A confederate statue that’s been stirring controversy just got a bizarre makeover
A kooky-looking Confederate statue that has stirred up controversy and made headlines with its cartoonish features was vandalized sometime between Tuesday night and Wednesday morning, but the owner says he doesn’t plan on restoring the monument to its original state.
The statue depicts Nathan Bedford Forrest — a Confederate general and early leader in the Ku Klux Klan. Even among Confederate heroes, Forrest is one of the nastier lot; after a group of Union soldiers surrendered, Forrest’s men massacred the black soldiers in the regimen. The statue stands on private property, owned by Bill Dorris, but Forrest and his steed are clearly visible on the nearby Interstate 65. There’s also a bust of the bygone soldier in the Tennessee state house.
See photos of the statue:
After a group of unknown vandals brought spray paint and coated the deceased general in a bright pink, Dorris seemed a bit pleased by the makeover, telling the Tennessean “[the pink] will show up real good.” He added “They’ve been trying to figure out how to cover it up. I do think they chose a real good color.”
This isn’t the first time that Dorris’ statue has been the butt of a joke — the monument has been shot six times and once, somebody planted a sign reading “Trump 2016: Make Amerikkka Great Again” at the horse’s feet. All that mischief has led to the Tennessee native erecting a series of cameras on his property, but he hasn’t yet looked at the footage from the most recent bout of graffiti.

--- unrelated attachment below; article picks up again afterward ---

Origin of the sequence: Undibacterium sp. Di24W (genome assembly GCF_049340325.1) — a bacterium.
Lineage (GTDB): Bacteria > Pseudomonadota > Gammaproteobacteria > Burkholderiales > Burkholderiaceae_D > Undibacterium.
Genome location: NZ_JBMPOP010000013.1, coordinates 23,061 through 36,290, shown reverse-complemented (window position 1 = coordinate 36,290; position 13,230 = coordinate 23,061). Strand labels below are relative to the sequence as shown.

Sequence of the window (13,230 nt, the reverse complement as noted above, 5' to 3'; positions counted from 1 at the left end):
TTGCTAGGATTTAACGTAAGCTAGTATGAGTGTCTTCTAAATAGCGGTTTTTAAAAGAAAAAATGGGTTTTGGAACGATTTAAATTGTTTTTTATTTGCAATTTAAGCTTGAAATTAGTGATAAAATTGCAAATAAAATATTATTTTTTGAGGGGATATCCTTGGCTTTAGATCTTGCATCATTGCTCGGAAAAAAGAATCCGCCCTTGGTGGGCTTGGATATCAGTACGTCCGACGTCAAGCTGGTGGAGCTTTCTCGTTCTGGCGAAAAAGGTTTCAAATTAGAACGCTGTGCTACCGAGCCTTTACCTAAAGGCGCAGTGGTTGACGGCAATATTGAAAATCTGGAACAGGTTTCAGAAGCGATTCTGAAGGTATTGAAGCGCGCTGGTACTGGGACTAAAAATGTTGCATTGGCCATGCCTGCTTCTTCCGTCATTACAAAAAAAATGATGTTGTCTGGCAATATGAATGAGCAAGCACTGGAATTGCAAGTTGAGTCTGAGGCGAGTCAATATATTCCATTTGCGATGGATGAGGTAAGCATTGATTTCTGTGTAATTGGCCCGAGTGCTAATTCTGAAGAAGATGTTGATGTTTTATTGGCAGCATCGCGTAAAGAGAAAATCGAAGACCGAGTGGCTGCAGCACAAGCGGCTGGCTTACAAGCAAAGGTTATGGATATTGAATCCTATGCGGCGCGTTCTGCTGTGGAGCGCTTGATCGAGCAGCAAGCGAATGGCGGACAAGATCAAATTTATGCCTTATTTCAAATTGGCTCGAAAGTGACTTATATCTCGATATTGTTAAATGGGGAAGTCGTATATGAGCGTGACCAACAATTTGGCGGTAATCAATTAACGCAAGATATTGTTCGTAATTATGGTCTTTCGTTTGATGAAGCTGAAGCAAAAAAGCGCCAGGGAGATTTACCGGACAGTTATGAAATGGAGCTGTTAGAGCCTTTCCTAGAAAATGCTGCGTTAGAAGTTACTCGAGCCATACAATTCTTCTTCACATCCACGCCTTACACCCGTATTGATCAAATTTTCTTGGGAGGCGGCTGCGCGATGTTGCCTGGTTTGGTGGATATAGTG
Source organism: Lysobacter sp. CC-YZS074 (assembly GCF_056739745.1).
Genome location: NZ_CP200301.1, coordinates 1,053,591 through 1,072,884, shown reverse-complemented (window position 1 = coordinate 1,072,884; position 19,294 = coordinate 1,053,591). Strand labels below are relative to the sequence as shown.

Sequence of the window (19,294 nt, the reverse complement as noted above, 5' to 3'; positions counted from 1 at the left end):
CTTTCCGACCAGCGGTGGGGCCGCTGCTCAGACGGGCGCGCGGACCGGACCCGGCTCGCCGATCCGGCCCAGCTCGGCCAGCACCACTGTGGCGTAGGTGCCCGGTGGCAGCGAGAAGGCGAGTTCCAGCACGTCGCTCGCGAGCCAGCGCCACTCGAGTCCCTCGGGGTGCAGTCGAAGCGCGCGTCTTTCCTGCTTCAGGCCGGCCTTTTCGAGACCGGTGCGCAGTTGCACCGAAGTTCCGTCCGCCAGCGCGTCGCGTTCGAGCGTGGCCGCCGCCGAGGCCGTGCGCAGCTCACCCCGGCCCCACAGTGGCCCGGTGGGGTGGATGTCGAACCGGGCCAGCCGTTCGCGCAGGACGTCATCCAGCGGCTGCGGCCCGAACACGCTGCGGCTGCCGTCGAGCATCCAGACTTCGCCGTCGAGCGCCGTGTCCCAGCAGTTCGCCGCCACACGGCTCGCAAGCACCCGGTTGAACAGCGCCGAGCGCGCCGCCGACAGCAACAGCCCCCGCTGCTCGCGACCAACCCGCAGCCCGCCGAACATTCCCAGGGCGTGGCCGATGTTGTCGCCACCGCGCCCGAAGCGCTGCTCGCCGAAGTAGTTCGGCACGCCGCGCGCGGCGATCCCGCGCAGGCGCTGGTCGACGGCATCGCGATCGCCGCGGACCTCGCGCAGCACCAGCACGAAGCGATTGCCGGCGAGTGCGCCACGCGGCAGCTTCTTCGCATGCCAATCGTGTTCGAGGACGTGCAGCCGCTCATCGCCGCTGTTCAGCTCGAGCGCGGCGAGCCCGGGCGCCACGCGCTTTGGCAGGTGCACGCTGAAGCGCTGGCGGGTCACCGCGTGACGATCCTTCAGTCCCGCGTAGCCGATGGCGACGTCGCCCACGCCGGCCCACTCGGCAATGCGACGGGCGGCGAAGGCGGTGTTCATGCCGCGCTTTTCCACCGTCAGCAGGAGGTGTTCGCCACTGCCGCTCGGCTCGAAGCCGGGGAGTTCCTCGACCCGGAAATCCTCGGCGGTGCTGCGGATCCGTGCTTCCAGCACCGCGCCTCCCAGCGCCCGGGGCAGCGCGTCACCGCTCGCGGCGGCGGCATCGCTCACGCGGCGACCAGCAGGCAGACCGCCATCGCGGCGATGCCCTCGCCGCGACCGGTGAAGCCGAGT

Elected officials have constantly tried to devise a plan to keep the 25-foot statue out of the windshield-view of passing motorists but have been thwarted at each turn. At one point, the Nashville Metro Council approved of a plan to grow bushes and trees in front of Forrest, but the Tennessee Department of Transportation shot that idea down. A few weeks ago, the city of Memphis managed to rid themselves of one Nathan Bedford Forrest statuewhen they sold a public park to a private entity and the Confederate soldier on the grounds was immediately removed.
In 2015, The Washington Post ran an entire piece on Dorris’ monument, which is usually flanked by Confederate flags. The statue was raised in 1998 and at the hands of an attorney, not a sculptor — though you probably guessed that after glancing at Forrest’s bizarre features. The artist, Jack Kershaw is mainly known for defending the man who shot Martin Luther King Jr. and once telling a New Orleans newspaper “somebody needs to say a good word for slavery.”
During an interview with Nashville Public Radio, Dorris insisted that he’s not racist but defended his statue and compared it to other monuments, saying “Let’s take the Washington monument down, or at least let’s paint it black. Let’s burn Mount Vernon down … When you get through with it, you ain’t changed nothing. You haven’t cleansed anything.”
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